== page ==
You are already turning the wheel. It's not difficult to stick out your finger and FLICK A LEVER. I can't count the number of times I've been cut off on the freeway, but they all have one thing in common - the people nearly causing accidents didn't use a turn signal. If you have your signal on, I will let you over. I will slow down so you can get into the lane you need. Not to mention the fact that if I see someone trying to get over, I won't speed up. I also can't count the number of times I've sped up and the person next to me, panicking, screeches into the tiny slot in front of me without a signal, causing me to slam on my brakes on the freeway. This one doesn't even have to do with how much of a hurry you're in. You can do it WHILE you merge, or turn, or whatever it is you're doing that BY LAW requires a turn signal. I'm sorry, but I hope you get pulled over too, before someone gets seriously hurt.

And that's all. I'm sure a lot of you have the same frustrations. Here's hoping people will wise up and drive safely before more people get seriously hurt.

Tuesday, March 3, 2009

I Rest My Case

This is not my bed:

Part of me wishes it was, although according to the site (dominomag.typepad.com) it's a few thousand dollars. Which got me thinking - how much is sleep really worth?

If you have IBS, it's worth just about anything. Lately, in an effort to make myself healthier (Here I feel the need to update - I lost 7 pounds in a week using sparkpeople.com!), I have been attempting to sleep more. Normally, I am a habitual insomniac. And even on nights when I certainly could sleep, I find myself unable to just go to bed. It feels like I have more to accomplish - how could I possibly go to bed?

And then I started forcing myself to go to bed early and get 8-10 hours of sleep, and I found out something so common sense I had to restrain myself from shouting out, "Well, duh!" My insight? Getting more sleep makes my IBS better. I had noticed that my IBS got better once I moved 30 miles closer to school and cut my driving time down to less than half. But I thought it was just the idea of not having to drive on the freeway (that's a whole other blog - coming after this one).

I now know that a great deal of that is that I can sleep later in the mornings. When you don't sleep, you're much more prone to stress. That stress then makes it more difficult for you to sleep. Patterns, anyone?

I know it can be difficult to modify your day to include that much sleep, especially if you have a particularly demanding boss, or children, or a million other things to deal with. But a few extra hours can make the difference between a symptom-free day and a toilet-hopping experience. Try these small modifications to get started:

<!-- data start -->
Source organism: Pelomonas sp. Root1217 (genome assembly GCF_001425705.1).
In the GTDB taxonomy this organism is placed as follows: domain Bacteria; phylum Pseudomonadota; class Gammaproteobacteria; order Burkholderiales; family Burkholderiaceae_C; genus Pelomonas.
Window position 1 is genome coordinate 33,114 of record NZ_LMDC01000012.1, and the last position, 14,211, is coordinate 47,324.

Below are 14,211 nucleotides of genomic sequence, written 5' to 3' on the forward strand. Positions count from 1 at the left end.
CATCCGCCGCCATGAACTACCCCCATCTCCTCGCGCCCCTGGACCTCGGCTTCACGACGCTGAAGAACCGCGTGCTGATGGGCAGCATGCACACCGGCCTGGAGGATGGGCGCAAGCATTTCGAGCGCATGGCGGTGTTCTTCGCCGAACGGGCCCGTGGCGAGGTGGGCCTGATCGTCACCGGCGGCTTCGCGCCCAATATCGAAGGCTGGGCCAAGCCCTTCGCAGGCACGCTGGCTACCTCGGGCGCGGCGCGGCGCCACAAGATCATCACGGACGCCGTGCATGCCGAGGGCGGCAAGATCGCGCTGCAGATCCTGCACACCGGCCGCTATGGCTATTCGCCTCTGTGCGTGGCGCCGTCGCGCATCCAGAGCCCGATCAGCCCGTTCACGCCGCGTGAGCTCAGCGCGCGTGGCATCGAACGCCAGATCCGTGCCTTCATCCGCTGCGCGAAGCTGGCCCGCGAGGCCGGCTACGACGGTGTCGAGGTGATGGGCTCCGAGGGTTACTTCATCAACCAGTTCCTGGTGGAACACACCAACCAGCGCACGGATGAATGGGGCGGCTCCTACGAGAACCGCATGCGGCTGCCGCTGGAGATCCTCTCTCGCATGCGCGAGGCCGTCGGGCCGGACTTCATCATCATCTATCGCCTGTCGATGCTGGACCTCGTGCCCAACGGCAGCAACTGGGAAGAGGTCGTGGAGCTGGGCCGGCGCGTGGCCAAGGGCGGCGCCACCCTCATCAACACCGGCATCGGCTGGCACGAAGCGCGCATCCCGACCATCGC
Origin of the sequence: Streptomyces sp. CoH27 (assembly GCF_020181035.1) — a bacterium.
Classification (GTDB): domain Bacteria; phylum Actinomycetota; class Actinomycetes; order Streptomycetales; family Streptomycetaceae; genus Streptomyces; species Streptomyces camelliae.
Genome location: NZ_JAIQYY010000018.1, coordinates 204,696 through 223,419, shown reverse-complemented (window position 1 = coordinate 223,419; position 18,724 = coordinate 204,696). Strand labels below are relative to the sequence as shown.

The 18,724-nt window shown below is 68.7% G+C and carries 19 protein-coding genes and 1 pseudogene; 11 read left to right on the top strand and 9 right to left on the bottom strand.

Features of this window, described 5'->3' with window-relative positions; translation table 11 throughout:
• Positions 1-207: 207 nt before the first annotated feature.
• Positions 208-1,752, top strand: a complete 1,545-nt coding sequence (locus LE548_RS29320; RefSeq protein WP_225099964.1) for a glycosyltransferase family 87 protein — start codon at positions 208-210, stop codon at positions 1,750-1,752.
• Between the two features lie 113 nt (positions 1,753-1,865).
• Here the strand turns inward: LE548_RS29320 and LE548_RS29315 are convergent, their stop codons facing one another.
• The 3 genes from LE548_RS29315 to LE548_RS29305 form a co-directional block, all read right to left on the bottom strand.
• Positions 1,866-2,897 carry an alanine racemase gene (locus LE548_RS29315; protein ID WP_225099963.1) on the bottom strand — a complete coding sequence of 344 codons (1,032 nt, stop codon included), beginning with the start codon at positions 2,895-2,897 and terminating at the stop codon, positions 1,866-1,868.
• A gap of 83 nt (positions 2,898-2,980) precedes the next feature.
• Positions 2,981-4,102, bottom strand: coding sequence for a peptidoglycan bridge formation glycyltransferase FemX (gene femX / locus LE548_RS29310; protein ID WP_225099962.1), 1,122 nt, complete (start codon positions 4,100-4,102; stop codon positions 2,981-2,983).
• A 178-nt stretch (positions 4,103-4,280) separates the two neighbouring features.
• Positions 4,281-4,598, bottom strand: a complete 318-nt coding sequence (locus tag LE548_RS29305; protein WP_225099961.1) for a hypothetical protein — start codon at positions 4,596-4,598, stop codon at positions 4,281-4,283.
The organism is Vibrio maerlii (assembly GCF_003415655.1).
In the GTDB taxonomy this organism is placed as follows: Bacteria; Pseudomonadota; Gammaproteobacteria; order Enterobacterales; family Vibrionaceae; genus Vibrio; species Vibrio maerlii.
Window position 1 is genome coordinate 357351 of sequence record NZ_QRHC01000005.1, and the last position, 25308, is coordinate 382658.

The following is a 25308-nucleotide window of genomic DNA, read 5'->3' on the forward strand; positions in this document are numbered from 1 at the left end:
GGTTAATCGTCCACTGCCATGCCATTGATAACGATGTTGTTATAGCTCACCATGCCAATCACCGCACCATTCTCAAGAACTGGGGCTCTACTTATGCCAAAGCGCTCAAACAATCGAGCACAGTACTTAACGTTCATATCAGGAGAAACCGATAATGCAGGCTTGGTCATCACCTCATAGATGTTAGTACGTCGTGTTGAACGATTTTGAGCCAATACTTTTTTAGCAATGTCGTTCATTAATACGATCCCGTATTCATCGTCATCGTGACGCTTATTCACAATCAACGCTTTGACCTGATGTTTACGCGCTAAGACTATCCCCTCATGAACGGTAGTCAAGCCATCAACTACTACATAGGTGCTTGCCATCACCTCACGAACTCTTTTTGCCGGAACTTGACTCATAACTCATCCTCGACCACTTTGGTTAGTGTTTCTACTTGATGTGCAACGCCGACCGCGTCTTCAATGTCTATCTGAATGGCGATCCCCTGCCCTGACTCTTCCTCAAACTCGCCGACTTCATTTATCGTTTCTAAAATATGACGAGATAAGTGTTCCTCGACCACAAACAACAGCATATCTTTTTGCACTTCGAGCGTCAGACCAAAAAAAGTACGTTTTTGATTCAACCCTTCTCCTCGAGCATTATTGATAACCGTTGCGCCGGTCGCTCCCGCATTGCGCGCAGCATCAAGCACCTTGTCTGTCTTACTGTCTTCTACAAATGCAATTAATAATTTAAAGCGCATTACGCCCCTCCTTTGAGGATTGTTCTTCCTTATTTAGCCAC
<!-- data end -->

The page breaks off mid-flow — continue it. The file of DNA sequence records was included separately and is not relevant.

1) Turn off the TV an hour earlier than normal. This may mean you miss the news, but you can look up the weather or read the paper in the morning. Is it really worth it to hear someone else read it to you?

2) Hands off that snooze button! Going to sleep for a few more minutes can actually make you groggier. Instead, set it for the time you will actually get up. This way, you won't wake up until you have to, giving you 9-18 more minutes (or more, if you're a habitual snoozer) of sleep in the morning.

3) Buy yourself a bottle of lavender-scented lotion, and rub it on before bed. The smell will help soothe you and get you to sleep faster.

4) Get rid of those 8 million racing thoughts! The women I know (myself included) are especially prone to this aggravating trend. Try this simple visualization tactic: picture each thing you're worried about as a sheet of paper with the worry written on it. Mentally crumple it up, and throw it in a bin. The ones that are really important, you can "take out of the bin" the next day, and the ones that aren't can be thrown out for good.

5) If you have half an hour in the middle of your day and are by a bed, couch, or comfy chair, lay down and close your eyes. Just the act of relaxing and shutting out light and noise for a little while will leave you feeling at least a little more refreshed. Careful though - too much more than that and you'll get groggy.

Bottom line - Those three little letters - IBS, can be helped by three others: Zzz